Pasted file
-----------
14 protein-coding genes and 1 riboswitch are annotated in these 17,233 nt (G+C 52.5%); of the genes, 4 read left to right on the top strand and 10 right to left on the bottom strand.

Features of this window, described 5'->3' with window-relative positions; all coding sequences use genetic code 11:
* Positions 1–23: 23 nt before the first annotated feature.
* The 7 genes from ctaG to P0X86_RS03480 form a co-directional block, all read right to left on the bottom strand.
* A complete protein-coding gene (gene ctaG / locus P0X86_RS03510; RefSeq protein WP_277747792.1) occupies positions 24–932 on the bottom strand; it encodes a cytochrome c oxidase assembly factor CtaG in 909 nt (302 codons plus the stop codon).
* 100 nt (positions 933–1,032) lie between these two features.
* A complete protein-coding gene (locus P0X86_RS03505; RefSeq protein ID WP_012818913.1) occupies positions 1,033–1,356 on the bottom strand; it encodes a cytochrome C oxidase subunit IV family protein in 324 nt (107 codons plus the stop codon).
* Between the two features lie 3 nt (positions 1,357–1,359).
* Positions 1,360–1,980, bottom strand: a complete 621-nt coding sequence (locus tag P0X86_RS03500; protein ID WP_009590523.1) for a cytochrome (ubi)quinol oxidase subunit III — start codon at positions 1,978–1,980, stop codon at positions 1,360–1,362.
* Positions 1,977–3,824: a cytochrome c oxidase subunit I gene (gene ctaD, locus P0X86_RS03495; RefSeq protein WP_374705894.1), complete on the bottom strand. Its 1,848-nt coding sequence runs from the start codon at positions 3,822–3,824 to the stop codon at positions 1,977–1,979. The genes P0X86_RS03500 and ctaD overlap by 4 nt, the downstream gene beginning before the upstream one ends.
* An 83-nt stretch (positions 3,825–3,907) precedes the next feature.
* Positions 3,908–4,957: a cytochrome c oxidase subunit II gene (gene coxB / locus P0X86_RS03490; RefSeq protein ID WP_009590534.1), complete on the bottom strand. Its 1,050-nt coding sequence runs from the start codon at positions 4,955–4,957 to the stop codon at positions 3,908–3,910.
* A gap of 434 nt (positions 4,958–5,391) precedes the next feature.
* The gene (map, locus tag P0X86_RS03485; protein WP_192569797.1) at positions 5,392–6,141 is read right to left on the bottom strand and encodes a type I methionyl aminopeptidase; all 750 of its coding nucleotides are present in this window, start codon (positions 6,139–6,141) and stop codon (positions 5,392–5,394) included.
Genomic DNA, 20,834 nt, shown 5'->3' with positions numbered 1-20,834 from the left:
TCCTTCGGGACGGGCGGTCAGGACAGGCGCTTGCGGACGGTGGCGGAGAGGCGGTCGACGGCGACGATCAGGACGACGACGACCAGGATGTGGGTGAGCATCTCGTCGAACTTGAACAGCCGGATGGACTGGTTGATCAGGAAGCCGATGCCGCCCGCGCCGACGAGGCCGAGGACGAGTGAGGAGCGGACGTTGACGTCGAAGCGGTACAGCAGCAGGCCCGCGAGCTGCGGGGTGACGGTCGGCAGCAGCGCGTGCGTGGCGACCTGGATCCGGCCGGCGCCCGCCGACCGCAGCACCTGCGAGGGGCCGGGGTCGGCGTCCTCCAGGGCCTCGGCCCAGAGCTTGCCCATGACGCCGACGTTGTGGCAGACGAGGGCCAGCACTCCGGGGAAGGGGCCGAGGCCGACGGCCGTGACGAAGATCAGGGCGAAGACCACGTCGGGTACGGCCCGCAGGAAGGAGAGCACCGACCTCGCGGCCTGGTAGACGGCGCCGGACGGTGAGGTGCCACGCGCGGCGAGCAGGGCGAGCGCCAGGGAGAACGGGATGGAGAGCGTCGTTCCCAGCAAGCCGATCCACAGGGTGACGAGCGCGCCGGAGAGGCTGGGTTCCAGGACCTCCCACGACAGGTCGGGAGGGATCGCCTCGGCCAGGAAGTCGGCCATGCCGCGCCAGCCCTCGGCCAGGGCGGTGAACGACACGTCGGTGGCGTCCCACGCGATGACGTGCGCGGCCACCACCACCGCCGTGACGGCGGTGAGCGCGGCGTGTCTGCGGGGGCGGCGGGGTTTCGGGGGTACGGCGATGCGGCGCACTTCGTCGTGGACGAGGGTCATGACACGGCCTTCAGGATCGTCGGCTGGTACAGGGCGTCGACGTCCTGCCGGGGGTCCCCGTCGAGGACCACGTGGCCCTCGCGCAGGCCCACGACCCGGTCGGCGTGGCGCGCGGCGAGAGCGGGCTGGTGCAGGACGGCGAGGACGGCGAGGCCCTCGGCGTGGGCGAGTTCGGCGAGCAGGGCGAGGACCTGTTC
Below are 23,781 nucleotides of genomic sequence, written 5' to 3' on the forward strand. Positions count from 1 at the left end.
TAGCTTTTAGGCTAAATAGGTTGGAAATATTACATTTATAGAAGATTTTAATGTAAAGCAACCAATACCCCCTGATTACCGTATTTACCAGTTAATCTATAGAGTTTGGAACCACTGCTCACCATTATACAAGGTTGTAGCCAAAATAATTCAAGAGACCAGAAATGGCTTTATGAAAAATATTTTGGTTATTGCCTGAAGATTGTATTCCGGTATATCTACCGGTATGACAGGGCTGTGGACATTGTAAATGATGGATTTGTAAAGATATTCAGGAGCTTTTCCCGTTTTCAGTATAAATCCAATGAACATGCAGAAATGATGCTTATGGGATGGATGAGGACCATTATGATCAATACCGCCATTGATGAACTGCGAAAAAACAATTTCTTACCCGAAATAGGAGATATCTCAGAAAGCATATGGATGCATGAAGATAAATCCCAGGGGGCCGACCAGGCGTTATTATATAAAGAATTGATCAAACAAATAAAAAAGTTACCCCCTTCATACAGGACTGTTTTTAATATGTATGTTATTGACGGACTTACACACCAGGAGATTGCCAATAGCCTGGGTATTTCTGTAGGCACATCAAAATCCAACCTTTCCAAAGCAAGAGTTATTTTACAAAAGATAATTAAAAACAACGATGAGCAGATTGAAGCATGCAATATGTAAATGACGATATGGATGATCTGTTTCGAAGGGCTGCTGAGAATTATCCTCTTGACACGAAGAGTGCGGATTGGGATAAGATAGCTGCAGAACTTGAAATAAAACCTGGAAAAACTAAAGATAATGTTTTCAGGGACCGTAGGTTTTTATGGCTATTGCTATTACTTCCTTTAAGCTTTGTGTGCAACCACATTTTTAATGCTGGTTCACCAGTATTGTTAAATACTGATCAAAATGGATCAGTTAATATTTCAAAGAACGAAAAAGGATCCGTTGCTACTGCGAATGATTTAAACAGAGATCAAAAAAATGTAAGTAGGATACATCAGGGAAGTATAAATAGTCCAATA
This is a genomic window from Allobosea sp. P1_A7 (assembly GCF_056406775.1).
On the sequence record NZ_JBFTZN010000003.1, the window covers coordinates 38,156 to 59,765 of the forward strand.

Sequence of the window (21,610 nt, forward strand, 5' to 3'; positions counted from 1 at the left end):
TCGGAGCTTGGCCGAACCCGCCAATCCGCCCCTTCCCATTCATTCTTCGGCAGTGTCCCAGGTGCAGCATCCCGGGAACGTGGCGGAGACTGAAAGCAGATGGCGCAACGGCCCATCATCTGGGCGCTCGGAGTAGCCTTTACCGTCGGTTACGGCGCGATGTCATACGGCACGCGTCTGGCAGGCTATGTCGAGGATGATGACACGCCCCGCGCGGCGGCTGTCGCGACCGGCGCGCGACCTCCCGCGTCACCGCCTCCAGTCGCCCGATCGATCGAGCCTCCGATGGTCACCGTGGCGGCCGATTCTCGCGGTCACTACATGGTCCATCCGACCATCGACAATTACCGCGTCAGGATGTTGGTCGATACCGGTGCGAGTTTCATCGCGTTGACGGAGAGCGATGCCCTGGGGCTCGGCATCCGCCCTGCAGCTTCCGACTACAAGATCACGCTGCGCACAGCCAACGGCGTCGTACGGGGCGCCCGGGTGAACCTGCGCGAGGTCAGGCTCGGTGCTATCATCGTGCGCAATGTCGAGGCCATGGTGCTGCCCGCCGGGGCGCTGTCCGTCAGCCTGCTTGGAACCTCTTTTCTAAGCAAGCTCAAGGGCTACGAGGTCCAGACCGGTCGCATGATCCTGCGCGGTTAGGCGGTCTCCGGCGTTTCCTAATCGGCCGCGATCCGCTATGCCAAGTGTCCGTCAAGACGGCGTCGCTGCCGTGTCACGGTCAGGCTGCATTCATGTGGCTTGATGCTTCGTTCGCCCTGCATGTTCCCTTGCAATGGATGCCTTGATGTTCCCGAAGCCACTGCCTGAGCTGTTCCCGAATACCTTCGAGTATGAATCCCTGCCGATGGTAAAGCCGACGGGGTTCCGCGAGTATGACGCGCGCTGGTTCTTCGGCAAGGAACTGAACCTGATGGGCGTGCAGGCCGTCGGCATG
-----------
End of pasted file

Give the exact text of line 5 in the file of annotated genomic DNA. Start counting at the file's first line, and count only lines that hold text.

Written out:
* A complete protein-coding gene (gene ctaG / locus P0X86_RS03510; RefSeq protein WP_277747792.1) occupies positions 24–932 on the bottom strand; it encodes a cytochrome c oxidase assembly factor CtaG in 909 nt (302 codons plus the stop codon).